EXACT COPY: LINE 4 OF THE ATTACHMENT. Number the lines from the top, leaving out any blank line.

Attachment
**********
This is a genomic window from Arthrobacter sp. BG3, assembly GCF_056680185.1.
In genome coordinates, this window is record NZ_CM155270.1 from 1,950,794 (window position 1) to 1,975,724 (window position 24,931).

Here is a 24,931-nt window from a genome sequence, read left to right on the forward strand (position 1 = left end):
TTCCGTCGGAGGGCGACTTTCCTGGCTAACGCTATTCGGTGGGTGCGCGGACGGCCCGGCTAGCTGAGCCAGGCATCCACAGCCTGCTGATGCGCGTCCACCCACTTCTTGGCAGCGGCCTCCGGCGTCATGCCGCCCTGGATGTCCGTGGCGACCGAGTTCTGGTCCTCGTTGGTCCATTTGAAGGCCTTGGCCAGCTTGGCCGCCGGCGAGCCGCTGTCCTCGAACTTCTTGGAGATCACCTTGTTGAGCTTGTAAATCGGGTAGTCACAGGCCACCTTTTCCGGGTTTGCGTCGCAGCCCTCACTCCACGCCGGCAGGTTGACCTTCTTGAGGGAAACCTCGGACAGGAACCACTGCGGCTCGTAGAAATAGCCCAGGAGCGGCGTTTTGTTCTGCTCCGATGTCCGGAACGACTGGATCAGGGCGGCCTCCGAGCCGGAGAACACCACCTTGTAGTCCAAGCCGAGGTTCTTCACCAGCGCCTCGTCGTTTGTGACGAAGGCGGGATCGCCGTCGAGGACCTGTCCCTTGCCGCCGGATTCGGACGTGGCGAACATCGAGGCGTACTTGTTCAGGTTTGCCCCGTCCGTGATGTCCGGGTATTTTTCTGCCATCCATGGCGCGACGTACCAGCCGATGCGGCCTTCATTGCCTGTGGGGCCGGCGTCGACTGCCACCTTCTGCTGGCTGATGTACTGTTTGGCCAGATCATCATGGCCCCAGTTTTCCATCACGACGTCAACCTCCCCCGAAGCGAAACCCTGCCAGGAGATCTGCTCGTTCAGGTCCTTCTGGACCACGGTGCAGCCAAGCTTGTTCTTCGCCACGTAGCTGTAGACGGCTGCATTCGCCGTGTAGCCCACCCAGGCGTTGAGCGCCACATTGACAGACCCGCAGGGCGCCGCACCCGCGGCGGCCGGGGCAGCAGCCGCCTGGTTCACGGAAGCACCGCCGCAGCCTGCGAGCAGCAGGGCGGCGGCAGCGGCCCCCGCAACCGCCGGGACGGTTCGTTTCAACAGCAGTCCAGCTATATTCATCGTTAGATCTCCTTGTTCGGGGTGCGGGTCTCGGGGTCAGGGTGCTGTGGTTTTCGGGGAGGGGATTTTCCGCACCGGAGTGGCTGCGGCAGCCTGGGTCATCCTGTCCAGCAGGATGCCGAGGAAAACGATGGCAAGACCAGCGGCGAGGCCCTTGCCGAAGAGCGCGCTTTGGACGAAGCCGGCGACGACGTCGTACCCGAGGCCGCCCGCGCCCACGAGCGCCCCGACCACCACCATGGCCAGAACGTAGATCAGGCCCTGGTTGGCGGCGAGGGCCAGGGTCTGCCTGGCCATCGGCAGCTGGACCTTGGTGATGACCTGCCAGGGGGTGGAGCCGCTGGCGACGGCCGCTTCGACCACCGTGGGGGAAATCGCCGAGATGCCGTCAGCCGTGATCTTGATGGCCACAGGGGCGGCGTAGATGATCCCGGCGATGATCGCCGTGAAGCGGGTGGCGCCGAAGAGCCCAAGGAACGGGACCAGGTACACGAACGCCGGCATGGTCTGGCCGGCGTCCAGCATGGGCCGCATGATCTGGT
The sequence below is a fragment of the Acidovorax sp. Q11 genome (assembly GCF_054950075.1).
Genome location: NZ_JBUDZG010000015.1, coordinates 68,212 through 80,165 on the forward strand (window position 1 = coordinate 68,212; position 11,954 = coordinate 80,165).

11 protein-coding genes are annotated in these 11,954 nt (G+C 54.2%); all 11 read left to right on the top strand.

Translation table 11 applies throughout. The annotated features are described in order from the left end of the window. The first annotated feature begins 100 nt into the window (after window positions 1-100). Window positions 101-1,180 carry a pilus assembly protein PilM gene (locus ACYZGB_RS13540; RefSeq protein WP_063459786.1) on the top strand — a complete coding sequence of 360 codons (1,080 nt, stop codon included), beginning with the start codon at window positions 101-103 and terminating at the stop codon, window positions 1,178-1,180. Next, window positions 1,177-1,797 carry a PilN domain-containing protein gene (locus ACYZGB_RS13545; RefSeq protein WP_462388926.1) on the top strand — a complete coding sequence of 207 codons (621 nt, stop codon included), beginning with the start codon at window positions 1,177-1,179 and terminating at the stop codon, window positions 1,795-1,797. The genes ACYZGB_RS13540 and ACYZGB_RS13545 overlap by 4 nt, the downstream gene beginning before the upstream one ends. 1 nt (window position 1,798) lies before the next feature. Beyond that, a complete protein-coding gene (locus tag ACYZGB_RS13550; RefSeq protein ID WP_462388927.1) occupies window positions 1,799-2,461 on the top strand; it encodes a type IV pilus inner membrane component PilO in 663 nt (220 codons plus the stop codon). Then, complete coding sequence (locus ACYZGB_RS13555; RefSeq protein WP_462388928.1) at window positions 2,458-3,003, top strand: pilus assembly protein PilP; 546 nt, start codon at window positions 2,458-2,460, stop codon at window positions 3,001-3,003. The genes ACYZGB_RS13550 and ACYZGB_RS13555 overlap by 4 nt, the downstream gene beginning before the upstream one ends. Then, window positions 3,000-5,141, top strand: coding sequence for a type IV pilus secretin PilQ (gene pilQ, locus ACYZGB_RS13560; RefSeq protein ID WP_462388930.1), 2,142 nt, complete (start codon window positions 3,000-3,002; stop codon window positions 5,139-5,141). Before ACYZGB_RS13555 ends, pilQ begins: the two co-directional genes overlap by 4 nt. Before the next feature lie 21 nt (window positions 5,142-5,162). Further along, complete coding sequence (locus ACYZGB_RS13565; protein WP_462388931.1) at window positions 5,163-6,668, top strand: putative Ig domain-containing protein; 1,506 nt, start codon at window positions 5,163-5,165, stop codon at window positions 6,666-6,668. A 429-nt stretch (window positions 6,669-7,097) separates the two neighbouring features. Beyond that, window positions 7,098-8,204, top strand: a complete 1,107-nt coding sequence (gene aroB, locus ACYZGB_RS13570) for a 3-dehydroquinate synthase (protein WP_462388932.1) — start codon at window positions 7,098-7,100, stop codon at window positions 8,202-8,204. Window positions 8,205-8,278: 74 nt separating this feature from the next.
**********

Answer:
TTCCGTCGGAGGGCGACTTTCCTGGCTAACGCTATTCGGTGGGTGCGCGGACGGCCCGGCTAGCTGAGCCAGGCATCCACAGCCTGCTGATGCGCGTCCACCCACTTCTTGGCAGCGGCCTCCGGCGTCATGCCGCCCTGGATGTCCGTGGCGACCGAGTTCTGGTCCTCGTTGGTCCATTTGAAGGCCTTGGCCAGCTTGGCCGCCGGCGAGCCGCTGTCCTCGAACTTCTTGGAGATCACCTTGTTGAGCTTGTAAATCGGGTAGTCACAGGCCACCTTTTCCGGGTTTGCGTCGCAGCCCTCACTCCACGCCGGCAGGTTGACCTTCTTGAGGGAAACCTCGGACAGGAACCACTGCGGCTCGTAGAAATAGCCCAGGAGCGGCGTTTTGTTCTGCTCCGATGTCCGGAACGACTGGATCAGGGCGGCCTCCGAGCCGGAGAACACCACCTTGTAGTCCAAGCCGAGGTTCTTCACCAGCGCCTCGTCGTTTGTGACGAAGGCGGGATCGCCGTCGAGGACCTGTCCCTTGCCGCCGGATTCGGACGTGGCGAACATCGAGGCGTACTTGTTCAGGTTTGCCCCGTCCGTGATGTCCGGGTATTTTTCTGCCATCCATGGCGCGACGTACCAGCCGATGCGGCCTTCATTGCCTGTGGGGCCGGCGTCGACTGCCACCTTCTGCTGGCTGATGTACTGTTTGGCCAGATCATCATGGCCCCAGTTTTCCATCACGACGTCAACCTCCCCCGAAGCGAAACCCTGCCAGGAGATCTGCTCGTTCAGGTCCTTCTGGACCACGGTGCAGCCAAGCTTGTTCTTCGCCACGTAGCTGTAGACGGCTGCATTCGCCGTGTAGCCCACCCAGGCGTTGAGCGCCACATTGACAGACCCGCAGGGCGCCGCACCCGCGGCGGCCGGGGCAGCAGCCGCCTGGTTCACGGAAGCACCGCCGCAGCCTGCGAGCAGCAGGGCGGCGGCAGCGGCCCCCGCAACCGCCGGGACGGTTCGTTTCAACAGCAGTCCAGCTATATTCATCGTTAGATCTCCTTGTTCGGGGTGCGGGTCTCGGGGTCAGGGTGCTGTGGTTTTCGGGGAGGGGATTTTCCGCACCGGAGTGGCTGCGGCAGCCTGGGTCATCCTGTCCAGCAGGATGCCGAGGAAAACGATGGCAAGACCAGCGGCGAGGCCCTTGCCGAAGAGCGCGCTTTGGACGAAGCCGGCGACGACGTCGTACCCGAGGCCGCCCGCGCCCACGAGCGCCCCGACCACCACCATGGCCAGAACGTAGATCAGGCCCTGGTTGGCGGCGAGGGCCAGGGTCTGCCTGGCCATCGGCAGCTGGACCTTGGTGATGACCTGCCAGGGGGTGGAGCCGCTGGCGACGGCCGCTTCGACCACCGTGGGGGAAATCGCCGAGATGCCGTCAGCCGTGATCTTGATGGCCACAGGGGCGGCGTAGATGATCCCGGCGATGATCGCCGTGAAGCGGGTGGCGCCGAAGAGCCCAAGGAACGGGACCAGGTACACGAACGCCGGCATGGTCTGGCCGGCGTCCAGCATGGGCCGCATGATCTGGT